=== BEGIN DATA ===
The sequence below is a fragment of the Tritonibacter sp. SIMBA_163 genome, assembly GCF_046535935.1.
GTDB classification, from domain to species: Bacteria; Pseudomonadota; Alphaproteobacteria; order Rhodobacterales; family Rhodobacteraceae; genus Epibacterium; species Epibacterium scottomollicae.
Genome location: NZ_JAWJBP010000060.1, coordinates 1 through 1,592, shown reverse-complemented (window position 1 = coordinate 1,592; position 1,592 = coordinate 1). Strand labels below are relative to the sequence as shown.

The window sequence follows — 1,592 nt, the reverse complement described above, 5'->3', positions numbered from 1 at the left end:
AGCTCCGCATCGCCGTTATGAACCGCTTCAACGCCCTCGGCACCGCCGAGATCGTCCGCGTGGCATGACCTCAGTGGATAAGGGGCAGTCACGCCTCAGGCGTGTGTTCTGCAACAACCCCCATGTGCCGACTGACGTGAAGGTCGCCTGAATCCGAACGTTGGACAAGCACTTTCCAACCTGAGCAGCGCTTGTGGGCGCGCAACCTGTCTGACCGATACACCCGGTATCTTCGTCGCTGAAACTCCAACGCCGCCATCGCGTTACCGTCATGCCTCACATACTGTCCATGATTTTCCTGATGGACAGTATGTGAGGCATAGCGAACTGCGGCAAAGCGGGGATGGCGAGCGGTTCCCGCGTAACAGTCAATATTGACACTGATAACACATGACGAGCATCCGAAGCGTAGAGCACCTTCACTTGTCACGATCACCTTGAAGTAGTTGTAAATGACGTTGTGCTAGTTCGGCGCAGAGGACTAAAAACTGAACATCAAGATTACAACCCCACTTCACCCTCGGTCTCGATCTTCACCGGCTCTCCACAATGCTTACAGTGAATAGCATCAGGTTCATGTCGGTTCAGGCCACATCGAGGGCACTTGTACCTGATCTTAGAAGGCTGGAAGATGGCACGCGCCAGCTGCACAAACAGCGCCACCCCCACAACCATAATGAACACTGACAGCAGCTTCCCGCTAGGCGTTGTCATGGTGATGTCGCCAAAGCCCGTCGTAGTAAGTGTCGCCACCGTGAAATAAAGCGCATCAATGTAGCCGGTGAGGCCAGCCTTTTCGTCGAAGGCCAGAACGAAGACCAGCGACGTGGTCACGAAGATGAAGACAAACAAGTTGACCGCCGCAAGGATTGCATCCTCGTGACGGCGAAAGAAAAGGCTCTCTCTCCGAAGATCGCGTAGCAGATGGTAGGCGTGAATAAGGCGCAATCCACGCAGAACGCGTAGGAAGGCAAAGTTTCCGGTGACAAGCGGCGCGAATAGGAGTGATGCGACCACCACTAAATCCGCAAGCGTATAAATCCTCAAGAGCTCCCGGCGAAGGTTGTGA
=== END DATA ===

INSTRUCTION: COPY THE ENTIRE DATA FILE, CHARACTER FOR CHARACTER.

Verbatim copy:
The sequence below is a fragment of the Tritonibacter sp. SIMBA_163 genome, assembly GCF_046535935.1.
GTDB classification, from domain to species: Bacteria; Pseudomonadota; Alphaproteobacteria; order Rhodobacterales; family Rhodobacteraceae; genus Epibacterium; species Epibacterium scottomollicae.
Genome location: NZ_JAWJBP010000060.1, coordinates 1 through 1,592, shown reverse-complemented (window position 1 = coordinate 1,592; position 1,592 = coordinate 1). Strand labels below are relative to the sequence as shown.

The window sequence follows — 1,592 nt, the reverse complement described above, 5'->3', positions numbered from 1 at the left end:
AGCTCCGCATCGCCGTTATGAACCGCTTCAACGCCCTCGGCACCGCCGAGATCGTCCGCGTGGCATGACCTCAGTGGATAAGGGGCAGTCACGCCTCAGGCGTGTGTTCTGCAACAACCCCCATGTGCCGACTGACGTGAAGGTCGCCTGAATCCGAACGTTGGACAAGCACTTTCCAACCTGAGCAGCGCTTGTGGGCGCGCAACCTGTCTGACCGATACACCCGGTATCTTCGTCGCTGAAACTCCAACGCCGCCATCGCGTTACCGTCATGCCTCACATACTGTCCATGATTTTCCTGATGGACAGTATGTGAGGCATAGCGAACTGCGGCAAAGCGGGGATGGCGAGCGGTTCCCGCGTAACAGTCAATATTGACACTGATAACACATGACGAGCATCCGAAGCGTAGAGCACCTTCACTTGTCACGATCACCTTGAAGTAGTTGTAAATGACGTTGTGCTAGTTCGGCGCAGAGGACTAAAAACTGAACATCAAGATTACAACCCCACTTCACCCTCGGTCTCGATCTTCACCGGCTCTCCACAATGCTTACAGTGAATAGCATCAGGTTCATGTCGGTTCAGGCCACATCGAGGGCACTTGTACCTGATCTTAGAAGGCTGGAAGATGGCACGCGCCAGCTGCACAAACAGCGCCACCCCCACAACCATAATGAACACTGACAGCAGCTTCCCGCTAGGCGTTGTCATGGTGATGTCGCCAAAGCCCGTCGTAGTAAGTGTCGCCACCGTGAAATAAAGCGCATCAATGTAGCCGGTGAGGCCAGCCTTTTCGTCGAAGGCCAGAACGAAGACCAGCGACGTGGTCACGAAGATGAAGACAAACAAGTTGACCGCCGCAAGGATTGCATCCTCGTGACGGCGAAAGAAAAGGCTCTCTCTCCGAAGATCGCGTAGCAGATGGTAGGCGTGAATAAGGCGCAATCCACGCAGAACGCGTAGGAAGGCAAAGTTTCCGGTGACAAGCGGCGCGAATAGGAGTGATGCGACCACCACTAAATCCGCAAGCGTATAAATCCTCAAGAGCTCCCGGCGAAGGTTGTGA